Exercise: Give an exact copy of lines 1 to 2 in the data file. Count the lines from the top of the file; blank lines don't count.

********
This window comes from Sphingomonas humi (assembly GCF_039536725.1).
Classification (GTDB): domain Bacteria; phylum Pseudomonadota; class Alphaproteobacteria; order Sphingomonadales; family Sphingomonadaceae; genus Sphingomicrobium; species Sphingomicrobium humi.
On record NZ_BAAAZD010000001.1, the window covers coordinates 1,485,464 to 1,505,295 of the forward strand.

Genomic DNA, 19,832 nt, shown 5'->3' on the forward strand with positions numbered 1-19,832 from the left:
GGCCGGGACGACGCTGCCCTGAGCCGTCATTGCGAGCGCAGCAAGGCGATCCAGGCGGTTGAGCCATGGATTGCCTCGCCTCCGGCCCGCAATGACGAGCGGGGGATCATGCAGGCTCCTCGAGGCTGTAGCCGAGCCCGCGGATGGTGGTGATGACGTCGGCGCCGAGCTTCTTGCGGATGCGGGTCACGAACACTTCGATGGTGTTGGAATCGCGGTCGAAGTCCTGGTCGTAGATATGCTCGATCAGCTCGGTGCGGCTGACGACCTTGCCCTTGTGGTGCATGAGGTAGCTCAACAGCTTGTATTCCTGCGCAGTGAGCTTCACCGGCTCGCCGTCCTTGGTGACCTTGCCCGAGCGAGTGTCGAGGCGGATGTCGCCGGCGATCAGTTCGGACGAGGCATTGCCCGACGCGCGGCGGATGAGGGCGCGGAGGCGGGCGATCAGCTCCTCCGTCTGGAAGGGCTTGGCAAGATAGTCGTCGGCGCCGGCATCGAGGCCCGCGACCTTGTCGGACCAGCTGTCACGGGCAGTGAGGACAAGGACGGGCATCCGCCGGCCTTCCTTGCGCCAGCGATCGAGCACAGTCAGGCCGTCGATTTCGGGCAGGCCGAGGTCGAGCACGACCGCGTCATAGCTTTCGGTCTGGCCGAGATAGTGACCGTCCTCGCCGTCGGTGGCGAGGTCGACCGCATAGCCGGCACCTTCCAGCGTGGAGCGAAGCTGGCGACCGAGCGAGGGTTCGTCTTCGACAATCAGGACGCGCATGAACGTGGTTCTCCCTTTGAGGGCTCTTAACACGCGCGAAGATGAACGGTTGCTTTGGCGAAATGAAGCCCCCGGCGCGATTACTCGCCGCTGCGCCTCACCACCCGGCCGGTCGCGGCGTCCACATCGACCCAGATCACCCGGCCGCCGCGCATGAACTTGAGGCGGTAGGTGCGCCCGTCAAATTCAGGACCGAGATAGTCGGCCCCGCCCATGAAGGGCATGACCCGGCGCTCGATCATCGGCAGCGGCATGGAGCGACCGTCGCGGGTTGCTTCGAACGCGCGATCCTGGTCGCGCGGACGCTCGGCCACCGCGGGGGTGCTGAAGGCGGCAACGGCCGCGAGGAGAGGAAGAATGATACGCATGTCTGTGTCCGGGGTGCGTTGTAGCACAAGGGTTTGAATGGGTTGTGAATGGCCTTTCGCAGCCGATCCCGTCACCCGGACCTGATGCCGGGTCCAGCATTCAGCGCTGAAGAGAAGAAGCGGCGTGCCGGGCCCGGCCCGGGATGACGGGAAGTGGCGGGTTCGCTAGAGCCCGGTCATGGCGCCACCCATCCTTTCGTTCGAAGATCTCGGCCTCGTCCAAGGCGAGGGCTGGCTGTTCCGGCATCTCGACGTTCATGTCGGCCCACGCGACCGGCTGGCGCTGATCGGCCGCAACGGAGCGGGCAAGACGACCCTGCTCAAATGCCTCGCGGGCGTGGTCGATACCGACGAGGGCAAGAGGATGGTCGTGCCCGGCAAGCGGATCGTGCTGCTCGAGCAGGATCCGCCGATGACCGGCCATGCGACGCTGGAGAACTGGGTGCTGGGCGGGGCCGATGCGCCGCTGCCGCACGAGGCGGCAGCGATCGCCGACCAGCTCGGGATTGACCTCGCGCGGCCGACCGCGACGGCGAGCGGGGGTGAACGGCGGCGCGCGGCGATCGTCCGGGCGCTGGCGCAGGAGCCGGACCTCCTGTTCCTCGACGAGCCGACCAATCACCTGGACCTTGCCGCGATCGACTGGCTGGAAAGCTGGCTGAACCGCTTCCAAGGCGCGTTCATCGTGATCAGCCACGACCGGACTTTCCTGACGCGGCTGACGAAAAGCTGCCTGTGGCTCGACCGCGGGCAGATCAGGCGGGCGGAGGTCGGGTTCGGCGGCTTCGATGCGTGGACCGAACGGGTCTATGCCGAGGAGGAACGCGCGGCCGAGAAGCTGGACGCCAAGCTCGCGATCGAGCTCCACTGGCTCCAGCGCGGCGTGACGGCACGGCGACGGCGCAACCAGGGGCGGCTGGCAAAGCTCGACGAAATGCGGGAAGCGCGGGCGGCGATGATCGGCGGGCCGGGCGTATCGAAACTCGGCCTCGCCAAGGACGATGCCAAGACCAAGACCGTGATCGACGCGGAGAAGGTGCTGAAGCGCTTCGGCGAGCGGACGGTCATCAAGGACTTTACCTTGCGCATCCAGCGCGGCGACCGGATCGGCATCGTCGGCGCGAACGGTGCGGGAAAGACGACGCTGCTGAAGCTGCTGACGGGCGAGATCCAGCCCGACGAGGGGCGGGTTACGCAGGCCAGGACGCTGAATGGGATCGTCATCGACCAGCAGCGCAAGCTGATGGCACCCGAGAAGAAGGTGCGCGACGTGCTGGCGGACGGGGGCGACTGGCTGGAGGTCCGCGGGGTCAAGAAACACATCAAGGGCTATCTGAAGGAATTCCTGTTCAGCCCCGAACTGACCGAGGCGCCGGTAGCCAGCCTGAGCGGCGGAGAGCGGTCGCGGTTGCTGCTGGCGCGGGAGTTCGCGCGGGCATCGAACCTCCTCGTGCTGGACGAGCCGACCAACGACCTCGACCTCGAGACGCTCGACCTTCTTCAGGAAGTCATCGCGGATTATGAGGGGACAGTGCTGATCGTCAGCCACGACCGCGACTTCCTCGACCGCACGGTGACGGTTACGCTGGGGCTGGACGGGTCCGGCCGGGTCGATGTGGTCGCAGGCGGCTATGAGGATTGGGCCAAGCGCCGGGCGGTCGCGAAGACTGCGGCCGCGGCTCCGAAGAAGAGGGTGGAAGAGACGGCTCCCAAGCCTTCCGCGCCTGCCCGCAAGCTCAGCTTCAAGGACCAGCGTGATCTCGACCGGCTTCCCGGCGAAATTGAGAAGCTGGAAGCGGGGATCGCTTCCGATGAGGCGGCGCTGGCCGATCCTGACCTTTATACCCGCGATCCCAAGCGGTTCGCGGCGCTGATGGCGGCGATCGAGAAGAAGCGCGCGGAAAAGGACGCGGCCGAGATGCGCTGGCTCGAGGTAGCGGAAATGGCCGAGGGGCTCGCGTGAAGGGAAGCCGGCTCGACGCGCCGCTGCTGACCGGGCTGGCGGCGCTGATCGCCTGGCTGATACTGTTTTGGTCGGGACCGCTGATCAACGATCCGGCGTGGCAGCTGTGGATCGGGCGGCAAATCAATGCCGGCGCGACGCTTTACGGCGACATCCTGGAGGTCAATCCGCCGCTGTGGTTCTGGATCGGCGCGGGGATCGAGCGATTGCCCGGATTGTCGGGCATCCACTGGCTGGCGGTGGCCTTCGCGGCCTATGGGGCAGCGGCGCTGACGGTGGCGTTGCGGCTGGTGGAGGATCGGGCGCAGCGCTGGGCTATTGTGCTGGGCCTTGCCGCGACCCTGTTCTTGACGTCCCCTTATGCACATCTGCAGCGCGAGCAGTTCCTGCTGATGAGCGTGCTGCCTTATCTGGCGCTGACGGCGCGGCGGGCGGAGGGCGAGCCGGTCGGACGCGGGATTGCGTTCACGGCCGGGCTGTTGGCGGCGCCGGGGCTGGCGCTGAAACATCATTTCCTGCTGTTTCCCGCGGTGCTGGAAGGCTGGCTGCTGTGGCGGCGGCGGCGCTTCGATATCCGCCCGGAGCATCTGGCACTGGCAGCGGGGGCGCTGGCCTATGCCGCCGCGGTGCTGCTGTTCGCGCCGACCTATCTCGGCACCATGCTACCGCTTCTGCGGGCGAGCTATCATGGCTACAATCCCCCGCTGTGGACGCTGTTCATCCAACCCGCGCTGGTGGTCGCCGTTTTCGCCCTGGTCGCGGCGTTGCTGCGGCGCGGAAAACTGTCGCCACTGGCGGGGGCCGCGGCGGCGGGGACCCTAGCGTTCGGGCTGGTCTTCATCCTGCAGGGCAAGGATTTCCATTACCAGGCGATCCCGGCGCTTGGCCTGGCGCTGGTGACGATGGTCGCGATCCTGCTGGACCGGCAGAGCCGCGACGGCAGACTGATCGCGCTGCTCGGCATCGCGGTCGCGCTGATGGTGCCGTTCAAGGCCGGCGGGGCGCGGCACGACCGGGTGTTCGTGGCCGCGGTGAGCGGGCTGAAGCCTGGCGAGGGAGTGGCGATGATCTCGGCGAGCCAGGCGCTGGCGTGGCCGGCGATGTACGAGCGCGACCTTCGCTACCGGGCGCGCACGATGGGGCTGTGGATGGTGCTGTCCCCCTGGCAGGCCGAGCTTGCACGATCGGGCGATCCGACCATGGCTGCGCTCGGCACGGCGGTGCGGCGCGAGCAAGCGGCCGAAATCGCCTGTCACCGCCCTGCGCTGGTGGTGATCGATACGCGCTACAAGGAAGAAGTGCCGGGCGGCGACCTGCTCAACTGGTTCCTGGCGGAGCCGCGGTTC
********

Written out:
This window comes from Sphingomonas humi (assembly GCF_039536725.1).
Classification (GTDB): domain Bacteria; phylum Pseudomonadota; class Alphaproteobacteria; order Sphingomonadales; family Sphingomonadaceae; genus Sphingomicrobium; species Sphingomicrobium humi.